Behavior change starts with being open, honest and vulnerable
Who is ready to sign up for that?
Yeah, I know there are not many of you who would feel excited and thrilled to start that process.
Long rooted challenges with food are more about a person’s relationship with their bodies, food, and messages that have been internalized throughout life. The challenge is, some of these messages are subconscious, not even known to the person who has them. Sure, there is an understanding that there is “emotionally eating” but the real why is harder to understand. The process of connecting to hidden food messages requires a patient-centered communication approach.
Medical professionals receive extensive training on the science of the body, the processes and disease states. They are trained on how to interpret labs, tests, and reports and then use that information to educate patients on the evidenced-based recommendations to follow. Traditionally, clinicians were not trained well on how to work with patients in a collaborative way that considers all the additional challenges.
I will be speaking on this very topic, “Create Deeper Client Engagement Using Patient-Centered Language” at the Food and Nutrition Conference soon.
This presentation is important to me because I want patients and clinicians to have more meaningful and engaging conversations that allow for the best outcomes. Journeys with results that discover why people resort to using food for emotional comfort or return to old patterned behaviors over time.
Feelings Matter More than the Words
Whether you are a helping professional or a client, you know that all the meaningful knowledge and the understanding of how nutrition impacts health does not always equal the ability to make dietary changes.
For clinicians, providing support and strategies for overcoming struggles and addressing barriers happens best when there is an understanding of the client’s perspective and experience. The professional’s ability to put themselves in the client’s shoes and truly understand the client’s experience requires active listening skills and empathy. By using motivational interviewing, active listening and reflecting responses, the clinician can evoke and clarify the emotions tied with food and wellness behaviors. Developing a good rapport with clients creates a sense of safety to explore the words and actions of clients. A connected patient-provider relationship is a key to being able to dig deeper and target the emotions tied with food decisions and behaviors.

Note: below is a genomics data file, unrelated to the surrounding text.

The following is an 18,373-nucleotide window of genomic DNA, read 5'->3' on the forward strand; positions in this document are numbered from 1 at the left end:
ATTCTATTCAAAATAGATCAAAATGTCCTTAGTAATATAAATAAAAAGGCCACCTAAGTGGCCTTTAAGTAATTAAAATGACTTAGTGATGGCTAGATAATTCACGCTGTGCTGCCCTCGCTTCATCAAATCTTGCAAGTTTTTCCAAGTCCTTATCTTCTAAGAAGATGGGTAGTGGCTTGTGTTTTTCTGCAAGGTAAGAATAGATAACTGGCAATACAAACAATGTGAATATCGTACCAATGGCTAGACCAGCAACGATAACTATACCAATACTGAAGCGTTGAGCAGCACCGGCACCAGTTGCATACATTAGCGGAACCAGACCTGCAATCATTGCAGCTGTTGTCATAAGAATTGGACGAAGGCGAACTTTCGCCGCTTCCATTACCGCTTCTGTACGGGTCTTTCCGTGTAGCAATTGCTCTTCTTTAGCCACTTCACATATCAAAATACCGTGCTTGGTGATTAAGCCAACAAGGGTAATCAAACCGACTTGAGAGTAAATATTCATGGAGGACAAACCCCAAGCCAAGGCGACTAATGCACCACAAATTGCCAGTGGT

Behaviors and decisions about food are very personal. In order to feel safe enough to disclose secrets about food, a person must trust their providers and feel that they will not be judged.
This process of developing trust starts with the first impression. Consider the language and image presented from the first phone call, click or view of a website and social media accounts. Is there a perception of a partnership? Do the messages, paperwork and overall impression show an ability to work with the unique experiences of the person?
Consider what has helped establish a level of comfort with the people you work with professionally.
Developing a Sense of Comfort Key Considerations
- Rapport building is a process that begins with the acceptance of who a person is.
- Telling and showing clients that they know their bodies best and are the ones in charge of making the decisions that work best for their body is important.
- Create a partnership where the expertise of the professional, and the patient as the expert of their body, are used to jointly work towards a common goal
- Learn the language each person brings to the conversation
- Decode messages and take the journey of change as a partnership
Learning to create an environment of acceptance is key to successful patient outcomes. Professionals have no way of knowing all the unique challenges a person has experienced. Many events a person has endured throughout their lives impacts who the person is and the beliefs they have about where they are in life and what they want and need.
If you want to or are exploring emotional eating, consider that deep down your intuition gives insight into some of the challenges. Over time and with external messages, you tend to lose the connection to the intuition or misinterpret messages. Working with the right professionals for you means that you have a partner to help shine a light on areas with connections that may:
- Explain why you revert to old, seemingly sabotaging food behaviors
- Advance Hunger and fullness attunement
- Improve your nutrient intake and impact on health
- Connect some of the meanings behind food cravings
- Explore subconscious internalized food messages
- Discover conflicting values and messages received from the family of origin impacting your self-care plan
The conversation and partnership along the journey of improved health are what creates success. Clients know their bodies, professionals know their expertise, and a partnership built on mutual respect and sharing of information takes a meaningful journey to improved outcomes.
What approaches have you found to be helpful to create a feeling of support? The support that allows a person to explore and connect the drive for food with the emotional eating challenges.